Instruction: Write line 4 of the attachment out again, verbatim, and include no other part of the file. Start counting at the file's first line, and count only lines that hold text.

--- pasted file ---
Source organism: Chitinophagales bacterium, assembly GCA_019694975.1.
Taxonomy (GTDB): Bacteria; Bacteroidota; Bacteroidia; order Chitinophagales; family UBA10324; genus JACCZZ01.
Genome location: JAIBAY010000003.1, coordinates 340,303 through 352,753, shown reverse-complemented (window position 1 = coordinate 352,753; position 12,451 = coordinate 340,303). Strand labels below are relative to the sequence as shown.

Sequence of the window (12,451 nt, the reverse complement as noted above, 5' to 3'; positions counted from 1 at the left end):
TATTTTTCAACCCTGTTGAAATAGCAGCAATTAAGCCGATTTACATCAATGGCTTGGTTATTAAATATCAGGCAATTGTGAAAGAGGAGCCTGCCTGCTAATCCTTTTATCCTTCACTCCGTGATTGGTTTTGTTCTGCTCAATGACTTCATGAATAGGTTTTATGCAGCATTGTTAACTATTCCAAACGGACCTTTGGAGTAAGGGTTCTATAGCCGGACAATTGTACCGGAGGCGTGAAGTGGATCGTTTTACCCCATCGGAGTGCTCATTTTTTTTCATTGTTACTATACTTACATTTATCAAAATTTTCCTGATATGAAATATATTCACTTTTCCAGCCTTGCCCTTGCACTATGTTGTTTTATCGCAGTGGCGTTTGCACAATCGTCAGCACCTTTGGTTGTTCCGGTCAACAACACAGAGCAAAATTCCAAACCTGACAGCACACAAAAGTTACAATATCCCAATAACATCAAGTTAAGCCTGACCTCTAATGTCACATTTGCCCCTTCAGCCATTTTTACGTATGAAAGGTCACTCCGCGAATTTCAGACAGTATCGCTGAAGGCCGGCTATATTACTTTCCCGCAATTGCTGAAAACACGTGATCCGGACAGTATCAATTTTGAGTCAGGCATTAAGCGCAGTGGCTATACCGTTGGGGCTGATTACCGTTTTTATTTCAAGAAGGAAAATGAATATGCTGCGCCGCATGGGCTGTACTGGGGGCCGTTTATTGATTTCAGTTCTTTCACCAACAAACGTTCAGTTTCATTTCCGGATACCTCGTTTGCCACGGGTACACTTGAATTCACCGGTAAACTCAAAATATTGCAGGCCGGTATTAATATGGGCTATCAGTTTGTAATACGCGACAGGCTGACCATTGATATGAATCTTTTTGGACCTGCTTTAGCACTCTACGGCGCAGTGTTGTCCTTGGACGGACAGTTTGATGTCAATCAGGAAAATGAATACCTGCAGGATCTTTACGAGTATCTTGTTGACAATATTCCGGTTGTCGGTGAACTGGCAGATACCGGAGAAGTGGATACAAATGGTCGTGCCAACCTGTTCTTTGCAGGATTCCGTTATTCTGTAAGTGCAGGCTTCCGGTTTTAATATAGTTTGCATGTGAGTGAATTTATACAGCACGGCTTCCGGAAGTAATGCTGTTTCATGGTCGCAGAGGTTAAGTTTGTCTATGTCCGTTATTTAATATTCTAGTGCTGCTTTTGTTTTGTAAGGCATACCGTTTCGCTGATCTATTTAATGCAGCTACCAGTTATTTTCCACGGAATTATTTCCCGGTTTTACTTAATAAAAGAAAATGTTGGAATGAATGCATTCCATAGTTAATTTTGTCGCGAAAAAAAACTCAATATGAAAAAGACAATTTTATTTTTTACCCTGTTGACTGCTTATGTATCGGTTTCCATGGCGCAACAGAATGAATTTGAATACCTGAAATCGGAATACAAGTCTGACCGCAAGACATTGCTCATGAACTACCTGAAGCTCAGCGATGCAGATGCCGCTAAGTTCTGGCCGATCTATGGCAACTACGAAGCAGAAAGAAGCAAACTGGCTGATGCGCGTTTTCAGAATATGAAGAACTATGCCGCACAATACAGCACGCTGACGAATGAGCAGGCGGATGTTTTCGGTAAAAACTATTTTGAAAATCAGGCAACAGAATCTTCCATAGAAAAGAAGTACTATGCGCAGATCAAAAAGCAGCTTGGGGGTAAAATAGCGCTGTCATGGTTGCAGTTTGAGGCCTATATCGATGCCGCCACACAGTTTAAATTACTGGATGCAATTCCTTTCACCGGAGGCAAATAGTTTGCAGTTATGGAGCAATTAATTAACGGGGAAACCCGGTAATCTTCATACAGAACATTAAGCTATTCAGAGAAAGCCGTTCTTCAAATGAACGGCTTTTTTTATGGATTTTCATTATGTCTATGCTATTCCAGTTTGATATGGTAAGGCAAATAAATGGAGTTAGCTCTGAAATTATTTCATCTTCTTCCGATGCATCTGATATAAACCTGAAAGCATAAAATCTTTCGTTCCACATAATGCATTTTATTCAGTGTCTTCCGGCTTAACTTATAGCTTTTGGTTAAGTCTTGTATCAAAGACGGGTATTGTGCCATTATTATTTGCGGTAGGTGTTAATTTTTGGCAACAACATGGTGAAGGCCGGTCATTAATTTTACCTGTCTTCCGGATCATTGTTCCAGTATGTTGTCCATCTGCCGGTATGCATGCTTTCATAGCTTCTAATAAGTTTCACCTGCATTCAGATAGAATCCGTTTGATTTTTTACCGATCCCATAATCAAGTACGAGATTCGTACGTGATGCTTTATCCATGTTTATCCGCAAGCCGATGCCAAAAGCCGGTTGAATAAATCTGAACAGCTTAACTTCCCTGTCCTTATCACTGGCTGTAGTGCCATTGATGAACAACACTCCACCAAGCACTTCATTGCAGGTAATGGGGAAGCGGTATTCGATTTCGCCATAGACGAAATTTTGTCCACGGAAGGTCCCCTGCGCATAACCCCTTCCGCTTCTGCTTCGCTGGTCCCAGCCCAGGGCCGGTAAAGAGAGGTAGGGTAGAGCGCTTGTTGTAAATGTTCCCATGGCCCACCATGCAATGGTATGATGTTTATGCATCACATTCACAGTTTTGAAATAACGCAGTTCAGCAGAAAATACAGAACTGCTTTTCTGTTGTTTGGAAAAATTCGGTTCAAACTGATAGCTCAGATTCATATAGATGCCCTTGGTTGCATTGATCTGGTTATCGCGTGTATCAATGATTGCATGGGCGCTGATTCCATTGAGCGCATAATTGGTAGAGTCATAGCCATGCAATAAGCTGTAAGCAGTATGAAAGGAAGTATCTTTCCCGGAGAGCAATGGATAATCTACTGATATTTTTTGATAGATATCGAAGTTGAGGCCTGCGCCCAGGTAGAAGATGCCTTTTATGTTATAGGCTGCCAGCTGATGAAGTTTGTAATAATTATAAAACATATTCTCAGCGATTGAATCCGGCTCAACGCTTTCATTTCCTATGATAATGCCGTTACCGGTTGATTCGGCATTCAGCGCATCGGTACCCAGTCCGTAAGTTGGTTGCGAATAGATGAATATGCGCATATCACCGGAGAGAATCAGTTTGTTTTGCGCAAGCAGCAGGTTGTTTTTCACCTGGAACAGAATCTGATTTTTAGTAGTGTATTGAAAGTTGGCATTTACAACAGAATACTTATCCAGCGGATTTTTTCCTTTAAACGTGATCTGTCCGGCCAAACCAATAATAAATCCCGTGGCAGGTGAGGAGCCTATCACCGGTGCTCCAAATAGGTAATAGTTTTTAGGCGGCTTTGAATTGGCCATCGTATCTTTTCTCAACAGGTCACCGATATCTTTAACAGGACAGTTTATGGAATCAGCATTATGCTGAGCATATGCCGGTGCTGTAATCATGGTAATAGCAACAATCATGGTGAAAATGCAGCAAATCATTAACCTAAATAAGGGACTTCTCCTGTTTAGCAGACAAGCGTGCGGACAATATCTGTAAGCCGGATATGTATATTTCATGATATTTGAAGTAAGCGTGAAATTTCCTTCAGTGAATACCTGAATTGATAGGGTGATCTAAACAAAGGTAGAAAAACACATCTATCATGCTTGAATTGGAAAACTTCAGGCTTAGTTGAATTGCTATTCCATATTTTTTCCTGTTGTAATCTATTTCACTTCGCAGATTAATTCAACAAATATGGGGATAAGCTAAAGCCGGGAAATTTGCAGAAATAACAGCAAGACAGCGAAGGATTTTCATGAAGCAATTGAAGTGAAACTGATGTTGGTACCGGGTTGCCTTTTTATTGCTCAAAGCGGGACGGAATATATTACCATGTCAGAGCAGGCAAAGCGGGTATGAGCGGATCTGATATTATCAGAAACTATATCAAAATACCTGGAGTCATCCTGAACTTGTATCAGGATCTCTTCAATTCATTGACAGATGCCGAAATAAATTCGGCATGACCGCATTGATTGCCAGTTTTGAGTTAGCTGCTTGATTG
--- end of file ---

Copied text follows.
Sequence of the window (12,451 nt, the reverse complement as noted above, 5' to 3'; positions counted from 1 at the left end):